While Lonely and Horny is intended to be a "completely different universe" than their original Jake and Amir web series, Isabelle Hellyer of Vice writes that Ruby Jade is, "written to be flawed in almost all the same ways as Jake and Amir's Amir." Conversely, Hellyer writes that the straight-man character Josh Rice is "the most multifaceted role they've ever written."[3] The New Yorker's Ian Crouch compares the series with Jake and Amir, writing that many of the jokes and themes from the duo's shorter sketches have been "exported to the longer-form space of 'Lonely and Horny,'" and that, while "frequently very funny, it lacks the comedic density of their best short sketches."[30]

On September 26, 2018, CollegeHumor announced the production of a second season of Lonely and Horny as part of their subscription service.[31]

PodcastingEdit

If I Were YouEdit

 
Jake and Amir during a live recording of If I Were You at DC Improv

In May 2013, Jake and Amir started the podcast If I Were You as an advice show where they take listener questions and try to answer them in a helpful but funny way.[32][33] Hurwitz said that If I Were You was partially inspired by the NPR show Car Talk, in that their audience listens for the banter between the two hosts, not necessarily the questions themselves.[33]

Averaging 1 million views per month, Blumenfeld says that If I Were You's audience is primarily made up of 15 to 34 year olds.[3] Hurwitz says that they like advising people younger than them, "because we were there, and we came out the other side."[3] More than that, Hurwitz says that he enjoys reaching out to "nerdy" younger fans because they can act as role-models to show that their best days are ahead of them: "We're like a little beacon of hope for losers that are told they're gonna be cool in ten years."[3]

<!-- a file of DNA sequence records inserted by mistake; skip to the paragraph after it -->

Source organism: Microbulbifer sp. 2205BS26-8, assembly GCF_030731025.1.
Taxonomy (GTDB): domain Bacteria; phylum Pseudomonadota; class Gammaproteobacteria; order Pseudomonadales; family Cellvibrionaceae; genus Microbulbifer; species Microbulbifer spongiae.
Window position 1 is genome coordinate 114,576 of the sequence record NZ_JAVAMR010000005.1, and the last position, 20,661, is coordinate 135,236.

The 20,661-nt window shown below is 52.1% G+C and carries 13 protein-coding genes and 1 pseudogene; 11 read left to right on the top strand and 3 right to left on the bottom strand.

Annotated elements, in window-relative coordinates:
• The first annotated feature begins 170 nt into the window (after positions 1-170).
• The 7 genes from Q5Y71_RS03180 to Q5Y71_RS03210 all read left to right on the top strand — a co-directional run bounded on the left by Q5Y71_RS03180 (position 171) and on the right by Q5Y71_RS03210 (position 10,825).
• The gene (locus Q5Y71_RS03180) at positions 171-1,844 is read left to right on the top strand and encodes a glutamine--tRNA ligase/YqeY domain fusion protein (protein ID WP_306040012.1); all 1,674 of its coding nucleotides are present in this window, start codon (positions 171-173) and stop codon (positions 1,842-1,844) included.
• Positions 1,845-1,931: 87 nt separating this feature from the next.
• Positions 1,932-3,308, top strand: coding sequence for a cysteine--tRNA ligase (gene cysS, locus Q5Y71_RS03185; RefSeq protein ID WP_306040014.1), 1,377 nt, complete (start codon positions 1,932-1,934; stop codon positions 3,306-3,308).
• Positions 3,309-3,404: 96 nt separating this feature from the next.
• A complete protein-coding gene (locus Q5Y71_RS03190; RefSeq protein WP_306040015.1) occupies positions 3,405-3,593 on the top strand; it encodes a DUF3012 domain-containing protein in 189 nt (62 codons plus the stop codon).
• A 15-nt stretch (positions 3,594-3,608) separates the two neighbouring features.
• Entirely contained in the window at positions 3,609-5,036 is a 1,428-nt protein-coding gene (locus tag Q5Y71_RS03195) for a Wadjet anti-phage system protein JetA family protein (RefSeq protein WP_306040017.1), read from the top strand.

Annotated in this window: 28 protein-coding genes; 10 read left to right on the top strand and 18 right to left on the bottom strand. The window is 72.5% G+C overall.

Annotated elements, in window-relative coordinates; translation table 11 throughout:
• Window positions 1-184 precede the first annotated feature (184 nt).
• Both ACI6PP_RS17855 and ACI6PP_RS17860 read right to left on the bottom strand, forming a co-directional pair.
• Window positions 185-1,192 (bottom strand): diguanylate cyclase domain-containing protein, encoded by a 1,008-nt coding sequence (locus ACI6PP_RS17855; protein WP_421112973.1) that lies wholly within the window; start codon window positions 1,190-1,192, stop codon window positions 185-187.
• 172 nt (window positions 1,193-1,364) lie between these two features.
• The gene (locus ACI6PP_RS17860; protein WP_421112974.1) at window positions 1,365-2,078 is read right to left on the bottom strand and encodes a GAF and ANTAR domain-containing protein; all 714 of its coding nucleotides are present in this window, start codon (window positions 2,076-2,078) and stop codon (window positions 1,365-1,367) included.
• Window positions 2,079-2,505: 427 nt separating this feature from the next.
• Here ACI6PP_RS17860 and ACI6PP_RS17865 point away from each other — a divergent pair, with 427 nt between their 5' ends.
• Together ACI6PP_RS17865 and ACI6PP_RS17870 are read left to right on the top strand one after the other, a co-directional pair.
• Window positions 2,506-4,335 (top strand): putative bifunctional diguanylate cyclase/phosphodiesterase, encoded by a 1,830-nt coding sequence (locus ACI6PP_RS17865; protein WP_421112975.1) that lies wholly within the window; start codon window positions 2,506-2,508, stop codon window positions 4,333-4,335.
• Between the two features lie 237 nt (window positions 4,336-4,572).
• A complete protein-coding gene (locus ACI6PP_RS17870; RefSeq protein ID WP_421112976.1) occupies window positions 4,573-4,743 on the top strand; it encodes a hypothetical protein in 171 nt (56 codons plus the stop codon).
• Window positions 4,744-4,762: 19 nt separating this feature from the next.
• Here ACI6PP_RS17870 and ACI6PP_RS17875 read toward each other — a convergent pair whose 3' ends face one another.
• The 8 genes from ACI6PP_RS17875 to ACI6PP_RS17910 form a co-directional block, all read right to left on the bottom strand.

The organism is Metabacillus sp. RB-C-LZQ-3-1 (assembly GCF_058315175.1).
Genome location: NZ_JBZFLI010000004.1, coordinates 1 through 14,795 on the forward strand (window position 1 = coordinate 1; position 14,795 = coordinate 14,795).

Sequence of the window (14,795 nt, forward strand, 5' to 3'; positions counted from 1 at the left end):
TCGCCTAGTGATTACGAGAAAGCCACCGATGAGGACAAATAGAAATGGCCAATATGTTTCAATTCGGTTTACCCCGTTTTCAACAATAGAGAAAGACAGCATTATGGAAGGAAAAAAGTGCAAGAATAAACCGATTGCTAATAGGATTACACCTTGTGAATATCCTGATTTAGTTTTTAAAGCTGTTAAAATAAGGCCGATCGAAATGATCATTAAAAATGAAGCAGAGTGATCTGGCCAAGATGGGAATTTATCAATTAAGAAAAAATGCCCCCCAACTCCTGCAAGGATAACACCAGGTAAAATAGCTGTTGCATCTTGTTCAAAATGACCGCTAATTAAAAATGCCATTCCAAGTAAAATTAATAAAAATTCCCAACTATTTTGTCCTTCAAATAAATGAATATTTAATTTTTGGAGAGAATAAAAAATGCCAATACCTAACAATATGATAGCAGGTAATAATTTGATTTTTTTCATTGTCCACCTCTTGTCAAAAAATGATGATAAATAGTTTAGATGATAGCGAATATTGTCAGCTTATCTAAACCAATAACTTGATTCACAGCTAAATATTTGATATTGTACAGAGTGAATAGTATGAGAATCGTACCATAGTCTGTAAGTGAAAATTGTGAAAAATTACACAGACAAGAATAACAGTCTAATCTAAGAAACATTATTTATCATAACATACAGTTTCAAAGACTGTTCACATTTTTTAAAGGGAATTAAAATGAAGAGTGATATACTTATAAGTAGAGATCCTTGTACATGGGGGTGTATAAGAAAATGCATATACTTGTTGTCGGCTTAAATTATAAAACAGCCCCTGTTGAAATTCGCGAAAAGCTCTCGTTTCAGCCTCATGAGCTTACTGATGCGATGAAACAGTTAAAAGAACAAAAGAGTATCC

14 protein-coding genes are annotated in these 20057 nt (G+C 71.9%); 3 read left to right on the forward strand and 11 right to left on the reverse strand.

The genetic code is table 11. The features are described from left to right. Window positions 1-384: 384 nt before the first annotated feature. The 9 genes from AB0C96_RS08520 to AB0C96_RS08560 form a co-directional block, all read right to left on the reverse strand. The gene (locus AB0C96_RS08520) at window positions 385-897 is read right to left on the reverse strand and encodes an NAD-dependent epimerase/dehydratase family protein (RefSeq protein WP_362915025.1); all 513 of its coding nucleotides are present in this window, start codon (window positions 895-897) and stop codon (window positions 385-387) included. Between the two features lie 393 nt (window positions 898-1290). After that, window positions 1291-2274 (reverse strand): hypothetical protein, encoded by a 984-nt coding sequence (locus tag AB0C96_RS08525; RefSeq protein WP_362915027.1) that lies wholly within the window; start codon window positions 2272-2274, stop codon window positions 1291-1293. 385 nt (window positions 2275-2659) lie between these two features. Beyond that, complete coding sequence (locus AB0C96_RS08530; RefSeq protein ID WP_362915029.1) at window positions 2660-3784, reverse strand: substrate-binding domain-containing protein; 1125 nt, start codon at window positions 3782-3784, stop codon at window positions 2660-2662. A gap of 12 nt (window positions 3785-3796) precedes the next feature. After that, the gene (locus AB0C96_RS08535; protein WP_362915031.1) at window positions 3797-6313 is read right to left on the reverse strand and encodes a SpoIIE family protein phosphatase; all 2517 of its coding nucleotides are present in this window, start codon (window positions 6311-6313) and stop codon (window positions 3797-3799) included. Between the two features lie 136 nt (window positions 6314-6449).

Kayla Culver for The Concordian writes, "the responses Jake and Amir give probably wouldn’t qualify as great advice but it’s honestly not the worst advice ever given."[34] Admitting that they are not experts who should be giving out advice, Blumenfeld puts forward that he at least "tends to think of us as expert 20-somethings because we’ve been doing it for a decade."[33]

In 2018, Jake and Amir began producing a video version of the podcast for their Patreon page supporters.[4]

HeadGumEdit

On August 1, 2015, after leaving CollegeHumor, Jake and Amir founded a podcast network named HeadGum with their friend Marty Michael.[35] HeadGum expanded into online video in 2016 when they launched a YouTube channel for comedy videos.[36] HeadGum is headquartered in Los Angeles.[35]

ReferencesEdit

  1. ^ Kushigemachi, Todd (July 24, 2012). "Hurwitz & Blumenfeld: College Humor duo graduate to next level". Variety. Retrieved December 29, 2018.
  2. ^ Kozell, Isaac (February 16, 2015). "The End, and Beginning, of 'Jake and Amir'". Vulture. Retrieved December 29, 2018.
  3. ^ a b c d e f g h i j k l m "Jake and Amir's Decade of Perfect Timing". Vice. April 26, 2017. Retrieved December 29, 2018.
  4. ^ a b c d Weiss, Geoff (2018-10-15). "Comedy Duo Jake And Amir Are Readying Web Series Return On Patreon". tubefilter.com. Retrieved 2019-01-09.
  5. ^ Crossan, Ashley (March 17, 2015). "Jake and Amir Talk Ending Their Series and What Comes Next". Entertainment Tonight. Retrieved December 29, 2018.
  6. ^ Schomer, Stephanie (September 1, 2010). "Jake of 'Jake and Amir' Doesn't Fight His Web Popularity". Fast Company. Retrieved December 29, 2018.